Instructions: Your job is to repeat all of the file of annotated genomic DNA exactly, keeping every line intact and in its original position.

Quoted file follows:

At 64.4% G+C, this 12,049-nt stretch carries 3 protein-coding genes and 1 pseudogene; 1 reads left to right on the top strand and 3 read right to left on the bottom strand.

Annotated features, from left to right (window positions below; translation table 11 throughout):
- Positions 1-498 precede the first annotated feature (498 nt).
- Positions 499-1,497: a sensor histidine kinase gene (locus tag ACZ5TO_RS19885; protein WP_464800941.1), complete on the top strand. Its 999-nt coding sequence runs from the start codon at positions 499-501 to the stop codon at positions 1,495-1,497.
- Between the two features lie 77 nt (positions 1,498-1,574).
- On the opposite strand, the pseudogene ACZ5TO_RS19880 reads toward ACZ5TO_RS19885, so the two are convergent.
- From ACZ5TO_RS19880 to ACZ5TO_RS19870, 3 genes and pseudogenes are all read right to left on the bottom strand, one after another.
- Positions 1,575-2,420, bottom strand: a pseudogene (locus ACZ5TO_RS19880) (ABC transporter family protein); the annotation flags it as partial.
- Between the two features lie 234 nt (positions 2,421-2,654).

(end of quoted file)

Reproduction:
At 64.4% G+C, this 12,049-nt stretch carries 3 protein-coding genes and 1 pseudogene; 1 reads left to right on the top strand and 3 read right to left on the bottom strand.

Annotated features, from left to right (window positions below; translation table 11 throughout):
- Positions 1-498 precede the first annotated feature (498 nt).
- Positions 499-1,497: a sensor histidine kinase gene (locus tag ACZ5TO_RS19885; protein WP_464800941.1), complete on the top strand. Its 999-nt coding sequence runs from the start codon at positions 499-501 to the stop codon at positions 1,495-1,497.
- Between the two features lie 77 nt (positions 1,498-1,574).
- On the opposite strand, the pseudogene ACZ5TO_RS19880 reads toward ACZ5TO_RS19885, so the two are convergent.
- From ACZ5TO_RS19880 to ACZ5TO_RS19870, 3 genes and pseudogenes are all read right to left on the bottom strand, one after another.
- Positions 1,575-2,420, bottom strand: a pseudogene (locus ACZ5TO_RS19880) (ABC transporter family protein); the annotation flags it as partial.
- Between the two features lie 234 nt (positions 2,421-2,654).